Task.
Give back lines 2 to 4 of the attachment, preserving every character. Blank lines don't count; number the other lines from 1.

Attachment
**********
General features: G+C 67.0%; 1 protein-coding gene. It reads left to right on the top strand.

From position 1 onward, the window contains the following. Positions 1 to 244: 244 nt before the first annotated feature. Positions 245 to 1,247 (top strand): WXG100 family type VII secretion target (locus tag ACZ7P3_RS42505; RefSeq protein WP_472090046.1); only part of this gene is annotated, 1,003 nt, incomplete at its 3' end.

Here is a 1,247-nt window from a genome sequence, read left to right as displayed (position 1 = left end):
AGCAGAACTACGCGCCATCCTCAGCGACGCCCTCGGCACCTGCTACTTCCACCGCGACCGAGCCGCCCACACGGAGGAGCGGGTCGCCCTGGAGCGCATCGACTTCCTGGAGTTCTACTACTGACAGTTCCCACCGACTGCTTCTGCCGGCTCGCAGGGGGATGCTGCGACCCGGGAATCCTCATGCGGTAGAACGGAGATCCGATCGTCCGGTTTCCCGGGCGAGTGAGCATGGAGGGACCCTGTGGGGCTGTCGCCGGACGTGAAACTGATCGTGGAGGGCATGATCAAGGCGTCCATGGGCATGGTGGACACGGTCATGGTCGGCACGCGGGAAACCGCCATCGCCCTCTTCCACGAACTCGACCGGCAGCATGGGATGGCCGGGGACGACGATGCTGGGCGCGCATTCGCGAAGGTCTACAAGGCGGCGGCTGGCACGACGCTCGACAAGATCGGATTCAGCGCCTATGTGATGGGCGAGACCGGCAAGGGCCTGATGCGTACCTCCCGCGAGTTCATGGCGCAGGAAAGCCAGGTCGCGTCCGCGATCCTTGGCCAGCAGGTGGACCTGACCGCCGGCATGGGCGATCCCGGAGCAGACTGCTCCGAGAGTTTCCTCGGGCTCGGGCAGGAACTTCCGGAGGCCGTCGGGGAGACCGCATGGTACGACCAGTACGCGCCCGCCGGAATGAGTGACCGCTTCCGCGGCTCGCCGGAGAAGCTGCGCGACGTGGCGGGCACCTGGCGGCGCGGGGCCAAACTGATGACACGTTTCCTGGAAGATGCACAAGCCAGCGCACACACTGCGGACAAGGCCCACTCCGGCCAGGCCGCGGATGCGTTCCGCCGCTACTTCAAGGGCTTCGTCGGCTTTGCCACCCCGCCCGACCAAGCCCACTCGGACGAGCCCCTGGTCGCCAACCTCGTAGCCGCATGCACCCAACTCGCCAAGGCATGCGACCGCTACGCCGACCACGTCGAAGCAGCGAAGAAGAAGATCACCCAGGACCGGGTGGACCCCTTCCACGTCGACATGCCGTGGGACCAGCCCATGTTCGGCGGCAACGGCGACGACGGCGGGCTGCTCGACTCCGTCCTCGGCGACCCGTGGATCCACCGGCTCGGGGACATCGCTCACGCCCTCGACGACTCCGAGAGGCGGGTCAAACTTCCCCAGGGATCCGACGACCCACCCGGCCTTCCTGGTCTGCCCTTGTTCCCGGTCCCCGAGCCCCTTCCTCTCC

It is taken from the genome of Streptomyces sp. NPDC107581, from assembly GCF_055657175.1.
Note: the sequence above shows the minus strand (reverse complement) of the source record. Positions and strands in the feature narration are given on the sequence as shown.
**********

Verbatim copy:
From position 1 onward, the window contains the following. Positions 1 to 244: 244 nt before the first annotated feature. Positions 245 to 1,247 (top strand): WXG100 family type VII secretion target (locus tag ACZ7P3_RS42505; RefSeq protein WP_472090046.1); only part of this gene is annotated, 1,003 nt, incomplete at its 3' end.

Here is a 1,247-nt window from a genome sequence, read left to right as displayed (position 1 = left end):
AGCAGAACTACGCGCCATCCTCAGCGACGCCCTCGGCACCTGCTACTTCCACCGCGACCGAGCCGCCCACACGGAGGAGCGGGTCGCCCTGGAGCGCATCGACTTCCTGGAGTTCTACTACTGACAGTTCCCACCGACTGCTTCTGCCGGCTCGCAGGGGGATGCTGCGACCCGGGAATCCTCATGCGGTAGAACGGAGATCCGATCGTCCGGTTTCCCGGGCGAGTGAGCATGGAGGGACCCTGTGGGGCTGTCGCCGGACGTGAAACTGATCGTGGAGGGCATGATCAAGGCGTCCATGGGCATGGTGGACACGGTCATGGTCGGCACGCGGGAAACCGCCATCGCCCTCTTCCACGAACTCGACCGGCAGCATGGGATGGCCGGGGACGACGATGCTGGGCGCGCATTCGCGAAGGTCTACAAGGCGGCGGCTGGCACGACGCTCGACAAGATCGGATTCAGCGCCTATGTGATGGGCGAGACCGGCAAGGGCCTGATGCGTACCTCCCGCGAGTTCATGGCGCAGGAAAGCCAGGTCGCGTCCGCGATCCTTGGCCAGCAGGTGGACCTGACCGCCGGCATGGGCGATCCCGGAGCAGACTGCTCCGAGAGTTTCCTCGGGCTCGGGCAGGAACTTCCGGAGGCCGTCGGGGAGACCGCATGGTACGACCAGTACGCGCCCGCCGGAATGAGTGACCGCTTCCGCGGCTCGCCGGAGAAGCTGCGCGACGTGGCGGGCACCTGGCGGCGCGGGGCCAAACTGATGACACGTTTCCTGGAAGATGCACAAGCCAGCGCACACACTGCGGACAAGGCCCACTCCGGCCAGGCCGCGGATGCGTTCCGCCGCTACTTCAAGGGCTTCGTCGGCTTTGCCACCCCGCCCGACCAAGCCCACTCGGACGAGCCCCTGGTCGCCAACCTCGTAGCCGCATGCACCCAACTCGCCAAGGCATGCGACCGCTACGCCGACCACGTCGAAGCAGCGAAGAAGAAGATCACCCAGGACCGGGTGGACCCCTTCCACGTCGACATGCCGTGGGACCAGCCCATGTTCGGCGGCAACGGCGACGACGGCGGGCTGCTCGACTCCGTCCTCGGCGACCCGTGGATCCACCGGCTCGGGGACATCGCTCACGCCCTCGACGACTCCGAGAGGCGGGTCAAACTTCCCCAGGGATCCGACGACCCACCCGGCCTTCCTGGTCTGCCCTTGTTCCCGGTCCCCGAGCCCCTTCCTCTCC